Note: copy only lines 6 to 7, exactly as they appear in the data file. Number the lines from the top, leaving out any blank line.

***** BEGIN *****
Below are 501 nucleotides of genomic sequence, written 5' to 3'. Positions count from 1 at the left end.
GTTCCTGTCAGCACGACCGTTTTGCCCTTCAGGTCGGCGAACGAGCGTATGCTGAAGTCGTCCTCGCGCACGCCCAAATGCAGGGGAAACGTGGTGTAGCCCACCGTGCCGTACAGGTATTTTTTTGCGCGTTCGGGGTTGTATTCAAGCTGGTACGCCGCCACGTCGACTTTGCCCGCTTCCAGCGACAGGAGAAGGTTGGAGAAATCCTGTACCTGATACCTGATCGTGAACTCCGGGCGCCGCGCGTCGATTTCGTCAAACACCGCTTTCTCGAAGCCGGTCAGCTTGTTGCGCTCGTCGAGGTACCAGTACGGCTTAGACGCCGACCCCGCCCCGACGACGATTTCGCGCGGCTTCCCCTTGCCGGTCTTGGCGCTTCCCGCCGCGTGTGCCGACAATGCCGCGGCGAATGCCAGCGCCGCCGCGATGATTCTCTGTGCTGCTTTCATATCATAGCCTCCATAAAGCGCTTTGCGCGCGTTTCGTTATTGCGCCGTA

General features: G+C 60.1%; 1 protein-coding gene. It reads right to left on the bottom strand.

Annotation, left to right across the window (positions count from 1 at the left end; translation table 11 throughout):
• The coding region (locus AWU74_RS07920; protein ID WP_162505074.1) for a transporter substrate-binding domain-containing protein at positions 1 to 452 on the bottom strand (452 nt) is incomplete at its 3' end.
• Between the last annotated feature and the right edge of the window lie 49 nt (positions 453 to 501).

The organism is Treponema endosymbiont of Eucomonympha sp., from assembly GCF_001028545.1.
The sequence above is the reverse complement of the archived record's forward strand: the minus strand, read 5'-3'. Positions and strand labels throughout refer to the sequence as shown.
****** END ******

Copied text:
• Between the last annotated feature and the right edge of the window lie 49 nt (positions 453 to 501).

The organism is Treponema endosymbiont of Eucomonympha sp., from assembly GCF_001028545.1.